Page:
Nothing fills a room with warmth and light like windows, soaking your inside space with the beautiful glow of the sun.
However, that sunlight also has a dark side; its UV rays damaging your homes furnishings like carpets, furniture and window treatments. The sun’s UV rays can interact with the dyes in the furniture or carpet’s fabric, or the stains in the hardwood floor, making them lighter, leading to the faded look you’re trying to avoid.
Even on cloudy days, the damaging UV rays are still doing their destructive work on your sofa, your flooring, etc., causing fading, discoloration and fabric damage.
You can use drapes or blinds to help block out the sun, but then you miss out on all the natural light streaming through your windows.
So what is a homeowner to do?
Window films just might be your very best solution in dealing with sun and light issues in your home. Films installed on window glass can provide a protective layer that blocks up to 80 percent of the sun’s heat, according to the International Window Film Association.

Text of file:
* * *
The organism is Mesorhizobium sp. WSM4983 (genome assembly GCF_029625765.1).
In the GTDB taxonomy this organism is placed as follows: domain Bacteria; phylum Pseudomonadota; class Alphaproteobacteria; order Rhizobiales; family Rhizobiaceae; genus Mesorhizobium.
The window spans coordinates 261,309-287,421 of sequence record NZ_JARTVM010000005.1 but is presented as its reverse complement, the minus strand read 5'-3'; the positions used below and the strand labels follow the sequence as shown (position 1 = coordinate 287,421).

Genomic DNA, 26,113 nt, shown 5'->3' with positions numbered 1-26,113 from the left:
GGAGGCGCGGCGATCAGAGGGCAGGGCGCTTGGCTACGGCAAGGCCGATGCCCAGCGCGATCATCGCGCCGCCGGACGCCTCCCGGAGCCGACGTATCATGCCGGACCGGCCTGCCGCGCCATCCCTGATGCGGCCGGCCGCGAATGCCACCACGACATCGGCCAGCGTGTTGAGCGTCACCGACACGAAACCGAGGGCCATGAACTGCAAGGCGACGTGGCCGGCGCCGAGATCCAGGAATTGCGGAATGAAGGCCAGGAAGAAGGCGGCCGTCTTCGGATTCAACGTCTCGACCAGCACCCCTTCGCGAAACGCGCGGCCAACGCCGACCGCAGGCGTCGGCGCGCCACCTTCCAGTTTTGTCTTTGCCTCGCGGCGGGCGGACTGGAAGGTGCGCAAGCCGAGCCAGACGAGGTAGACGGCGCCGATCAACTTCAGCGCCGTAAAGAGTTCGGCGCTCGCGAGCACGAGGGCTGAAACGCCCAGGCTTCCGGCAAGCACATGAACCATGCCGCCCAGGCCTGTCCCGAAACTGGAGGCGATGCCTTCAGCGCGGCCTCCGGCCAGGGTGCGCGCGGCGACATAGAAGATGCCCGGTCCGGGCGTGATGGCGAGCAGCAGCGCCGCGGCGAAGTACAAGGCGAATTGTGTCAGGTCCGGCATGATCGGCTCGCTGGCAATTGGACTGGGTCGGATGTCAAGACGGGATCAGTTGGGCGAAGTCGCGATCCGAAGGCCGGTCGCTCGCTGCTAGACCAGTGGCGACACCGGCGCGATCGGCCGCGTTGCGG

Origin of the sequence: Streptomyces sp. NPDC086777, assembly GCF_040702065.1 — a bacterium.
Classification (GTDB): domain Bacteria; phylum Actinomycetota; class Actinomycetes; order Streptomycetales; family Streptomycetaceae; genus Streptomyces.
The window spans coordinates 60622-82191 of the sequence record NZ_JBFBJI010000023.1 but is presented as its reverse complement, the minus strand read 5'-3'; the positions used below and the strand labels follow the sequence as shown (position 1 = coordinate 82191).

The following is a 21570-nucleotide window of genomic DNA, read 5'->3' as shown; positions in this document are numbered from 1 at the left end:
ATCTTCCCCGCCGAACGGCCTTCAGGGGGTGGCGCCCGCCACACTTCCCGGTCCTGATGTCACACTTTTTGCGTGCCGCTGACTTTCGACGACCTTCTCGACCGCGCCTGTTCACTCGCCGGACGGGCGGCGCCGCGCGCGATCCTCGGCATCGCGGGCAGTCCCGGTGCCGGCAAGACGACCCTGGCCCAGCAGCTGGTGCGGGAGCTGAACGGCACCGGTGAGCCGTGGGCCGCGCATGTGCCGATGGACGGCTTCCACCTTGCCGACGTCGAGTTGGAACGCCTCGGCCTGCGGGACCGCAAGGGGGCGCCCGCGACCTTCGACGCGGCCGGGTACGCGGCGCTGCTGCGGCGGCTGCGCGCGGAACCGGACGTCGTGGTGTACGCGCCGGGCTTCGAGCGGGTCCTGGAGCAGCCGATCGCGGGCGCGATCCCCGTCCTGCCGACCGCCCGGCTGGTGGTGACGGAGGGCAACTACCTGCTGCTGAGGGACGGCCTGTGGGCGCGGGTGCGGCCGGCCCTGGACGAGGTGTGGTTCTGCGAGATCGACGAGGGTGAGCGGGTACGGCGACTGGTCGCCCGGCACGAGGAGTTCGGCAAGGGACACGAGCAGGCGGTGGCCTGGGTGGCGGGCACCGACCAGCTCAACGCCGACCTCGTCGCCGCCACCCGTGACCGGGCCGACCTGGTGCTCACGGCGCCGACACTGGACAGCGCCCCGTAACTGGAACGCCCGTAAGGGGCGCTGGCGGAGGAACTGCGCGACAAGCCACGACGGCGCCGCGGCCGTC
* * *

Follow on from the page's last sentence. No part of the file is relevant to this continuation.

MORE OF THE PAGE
In addition to blocking UV rays, many window films will also deflect up to 60 percent of the sun’s heat from coming through your windows, ultimately leading to lower energy bills.
Like anything else, there are pros and cons to using window film, such as:
• Window film can cut utility costs by 3 to 40 percent and at $6 to $14 per square foot; it’s much cheaper than replacing windows.
• Solar films block 99 percent of UV light that fades furniture, and with better technology than ever before it does this without looking reflective or dark.
• Window films add security, slowing down break-ins and holding glass shards together if the window shatters.
• Some state and utility programs offer rebates for using window films. In Michigan, a Commercial Incentive Program offers 25 cents per square foot for high performance window film.
• While mainly a retrofit product, some films can make a low-cost new window as efficient as a low-E, triple pane unit.
• Some window manufactures void their window warranty with the use of window films; however, several film manufacturers offer to match it.
• Installation can be difficult around certain latches and frames, leaving glass looking bubbly.
TIP: Some window film brands are better than others are. Buyers should look for performance ratings by the National Fenestration Rating Council (NFRC). The NFRC independently tests, certifies and labels window films for their energy efficiency.
SOURCES: Builder magazine,